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|Multinational Anti Avoidance Law (MAAL) & Part IVA
|Presented at the Annual Tax Continuing Professional Development Seminar, 2017, pp.1-12
|Annual Tax Continuing Professional Development Seminar (24 Feb 2017 - 24 Feb 2017 : Adelaide University, South Australia)
|Max J. Bruce
|The Government recently introduced the Multinational Anti-Avoidance Law as part of the Tax Laws Amendment (Combating Multinational Tax Avoidance) Bill 2015 (MAAL); the Legislation having taken effect as of 11 December 2015. The intention of this legislation is to moderate the erosion of the Australian Tax base by preventing multinationals from utilising artificial or contrived arrangements to avoid the attribution of business profits to Australian subsidiaries. At the time of writing there is currently no case law regarding the new legislation and what impact the new legislation has on strengthening the tax base remains to be seen. This paper will analyse the new legislation, consider the potential interpretation of the new provisions as they fit within the existing legislation and hypothesise how the MAAL is likely to be administered.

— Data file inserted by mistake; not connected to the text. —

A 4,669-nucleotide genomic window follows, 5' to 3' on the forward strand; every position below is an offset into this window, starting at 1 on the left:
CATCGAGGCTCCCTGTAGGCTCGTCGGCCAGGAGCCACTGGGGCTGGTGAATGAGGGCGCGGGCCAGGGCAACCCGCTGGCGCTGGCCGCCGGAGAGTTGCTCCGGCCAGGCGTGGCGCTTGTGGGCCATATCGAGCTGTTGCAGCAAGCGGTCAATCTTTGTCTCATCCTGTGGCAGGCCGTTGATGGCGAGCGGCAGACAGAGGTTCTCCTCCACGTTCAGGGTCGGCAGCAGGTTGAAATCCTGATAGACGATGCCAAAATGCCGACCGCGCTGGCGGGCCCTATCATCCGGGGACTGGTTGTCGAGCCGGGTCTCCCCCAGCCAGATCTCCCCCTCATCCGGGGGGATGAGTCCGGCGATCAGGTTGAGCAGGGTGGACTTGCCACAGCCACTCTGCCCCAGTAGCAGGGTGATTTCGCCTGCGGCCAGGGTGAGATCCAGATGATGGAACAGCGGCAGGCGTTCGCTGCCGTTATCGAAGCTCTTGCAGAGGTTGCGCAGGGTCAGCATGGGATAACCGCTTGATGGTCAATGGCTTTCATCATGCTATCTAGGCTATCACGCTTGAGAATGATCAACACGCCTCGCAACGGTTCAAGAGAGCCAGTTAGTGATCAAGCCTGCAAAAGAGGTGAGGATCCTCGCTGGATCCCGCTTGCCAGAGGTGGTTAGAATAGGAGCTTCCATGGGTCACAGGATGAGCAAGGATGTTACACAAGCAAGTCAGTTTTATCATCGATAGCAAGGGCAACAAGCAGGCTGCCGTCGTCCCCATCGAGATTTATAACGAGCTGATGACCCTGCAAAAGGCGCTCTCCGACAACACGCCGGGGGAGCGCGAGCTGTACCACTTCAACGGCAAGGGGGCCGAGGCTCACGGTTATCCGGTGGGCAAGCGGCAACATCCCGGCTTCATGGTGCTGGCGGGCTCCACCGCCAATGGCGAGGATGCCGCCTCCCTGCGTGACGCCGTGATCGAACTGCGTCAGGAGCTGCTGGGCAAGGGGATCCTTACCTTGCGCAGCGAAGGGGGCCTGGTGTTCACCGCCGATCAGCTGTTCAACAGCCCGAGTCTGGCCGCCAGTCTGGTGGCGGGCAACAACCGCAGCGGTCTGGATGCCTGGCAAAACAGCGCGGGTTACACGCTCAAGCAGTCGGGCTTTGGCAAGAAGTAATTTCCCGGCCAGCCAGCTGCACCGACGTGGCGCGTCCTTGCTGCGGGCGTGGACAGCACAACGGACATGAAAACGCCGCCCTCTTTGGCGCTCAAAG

|“Analysis of legislation; comparison with general anti-avoidance provisions, consideration of potential interpretations and administration”
|Author has full copyright
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|Aurora harvest 3
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